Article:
Starring: Daniel Day-Lewis, Michelle Pfeiffer, Winona Ryder
Rated PG for Thematic Elements and Brief Mild Language
Martin Scorcese does Merchant/Ivory.
If that sounds strange, well, it is. Scorcese is known for brutally violent and/or decadent movies like "Taxi Driver," "Goodfellas," "Gangs of New York" and "The Departed." Him making a Victorian era costume drama seems like a very odd choice. Then again, he did make the raunchy and outrageous "The Wolf of Wall Street," so maybe it's not as big of a stretch as one might assume.
Many of Scorcese's films deal with guilt of some kind, and boy is "The Age of Innocence" ripe with it. When your life is hermetically sealed off from the rest of society and everyone too wealthy to concern themselves with anything other than what everyone else is doing, you have to watch your step. And if your in that situation in Victorian era New York City, falling in love with a wanton woman is essentially committing social suicide.
That's the situation that Newland Archer (Day-Lewis) finds himself in. A wealthy lawyer, he's a part of the cream of the crop in New York City shortly after the Civil War. Everyone knows everyone in that part of society, and reputations are everything. Fortunately, he's helplessly in love with his cousin, the polite and innocent May Welland (Ryder), whom he wants to marry as soon as possible. However tradition dictates that they be engaged for a year or two. In the meantime, Countess Ellen Olenska (Pfeiffer) moves back home after her husband cheats on her. This causes quite the scandal, and as Newland makes moves to bring her back to respectability, he finds himself falling in love for her.
This is one of those movies where tradition and propriety take place over everything else. As such, the mantra "say what you mean" does not apply. Demanding that the audience read behind the dialogue and action is a risky proposition, but when done well it can pay off in droves. Sadly, the screenplay by Scorcese and Jay Cocks is uneven. It usually works, but the first half is rocky. Scorcese has trouble delineating who is who and how they relate to each other, and in a story where the complex social structure lies at the heart of the film, that's a big problem.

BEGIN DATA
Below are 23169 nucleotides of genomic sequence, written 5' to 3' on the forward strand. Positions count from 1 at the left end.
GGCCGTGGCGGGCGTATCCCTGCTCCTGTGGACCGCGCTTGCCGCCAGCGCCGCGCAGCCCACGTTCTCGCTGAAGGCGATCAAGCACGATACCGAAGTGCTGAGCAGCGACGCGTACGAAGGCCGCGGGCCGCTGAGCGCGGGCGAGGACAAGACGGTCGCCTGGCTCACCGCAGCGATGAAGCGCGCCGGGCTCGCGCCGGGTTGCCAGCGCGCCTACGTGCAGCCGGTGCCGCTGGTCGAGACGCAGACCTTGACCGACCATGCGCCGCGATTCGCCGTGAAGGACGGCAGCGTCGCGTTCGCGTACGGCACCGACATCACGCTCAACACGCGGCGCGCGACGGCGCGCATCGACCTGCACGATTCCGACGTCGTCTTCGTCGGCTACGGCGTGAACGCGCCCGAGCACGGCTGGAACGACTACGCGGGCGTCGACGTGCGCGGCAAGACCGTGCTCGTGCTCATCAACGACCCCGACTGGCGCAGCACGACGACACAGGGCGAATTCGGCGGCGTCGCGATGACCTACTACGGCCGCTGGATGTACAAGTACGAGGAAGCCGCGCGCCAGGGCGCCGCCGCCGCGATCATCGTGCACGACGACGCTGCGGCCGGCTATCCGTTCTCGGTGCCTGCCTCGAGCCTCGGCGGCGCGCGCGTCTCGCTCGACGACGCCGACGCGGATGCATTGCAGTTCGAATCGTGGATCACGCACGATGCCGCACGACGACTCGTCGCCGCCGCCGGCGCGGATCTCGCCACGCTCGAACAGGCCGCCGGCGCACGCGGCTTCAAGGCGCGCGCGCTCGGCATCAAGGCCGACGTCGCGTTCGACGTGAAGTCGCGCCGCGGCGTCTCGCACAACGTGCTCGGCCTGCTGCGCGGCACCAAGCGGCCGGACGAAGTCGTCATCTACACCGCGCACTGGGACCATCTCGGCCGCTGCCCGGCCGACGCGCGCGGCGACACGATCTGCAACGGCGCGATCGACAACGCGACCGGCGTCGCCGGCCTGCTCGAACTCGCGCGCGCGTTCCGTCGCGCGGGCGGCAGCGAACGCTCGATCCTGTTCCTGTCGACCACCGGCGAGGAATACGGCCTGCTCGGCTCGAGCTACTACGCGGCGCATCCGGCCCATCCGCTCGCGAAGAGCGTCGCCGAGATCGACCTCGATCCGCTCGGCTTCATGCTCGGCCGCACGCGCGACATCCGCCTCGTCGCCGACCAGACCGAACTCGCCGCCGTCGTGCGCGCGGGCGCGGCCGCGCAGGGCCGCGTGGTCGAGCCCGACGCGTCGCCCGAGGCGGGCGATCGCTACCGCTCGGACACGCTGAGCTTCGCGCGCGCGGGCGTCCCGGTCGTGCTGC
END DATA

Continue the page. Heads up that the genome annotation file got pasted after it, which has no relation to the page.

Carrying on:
As is always the case in a Scorcese movie, the acting is exceptional. Daniel Day-Lewis, whose career would see a resurgence nearly a decade later when he acted for Scorcese in "Gangs of New York," is in fine form here. Famous for his intense preparation and volcanic performances, Day-Lewis plays a relatively low-key individual. That's not to say that his performance is bad, which it certainly isn't. Merely that he's playing a mild-mannered individual. But the actor causes Newland's inner turmoil to bubble to the surface in a way that's palpable. Even if I didn't understand everything that was going on, I felt his conflict. Michelle Pfeiffer is every bit his equal (despite her accent having a minor hiccup every now and then). She loves Newland, but knows that if anyone found out, they would both be ruined, and she loves him enough to not take that chance. And while Winona Ryder's character seems one-note in concept, the actress gives her hidden depths, making her sympathetic, tragic or vicious, depending on the circumstances.
Romance has never been a particular trademark of Scorcese's, and that hasn't changed here. The chemistry between Day-Lewis and Pfeiffer takes too long to build. It does happen towards the end, but the lack of heat between the actors shortchanges the early portions. However, the connection between Day-Lewis and Ryder is almost instantaneous, and that's mainly due to Ryder's spirited innocence.
This is not one of Scorcese's greatest films, and will have little interest outside of it's target audience. But in the end I think it's worth seeing for those who wish to seek it out. If nothing else, the score by Elmer Bernstein is wonderful.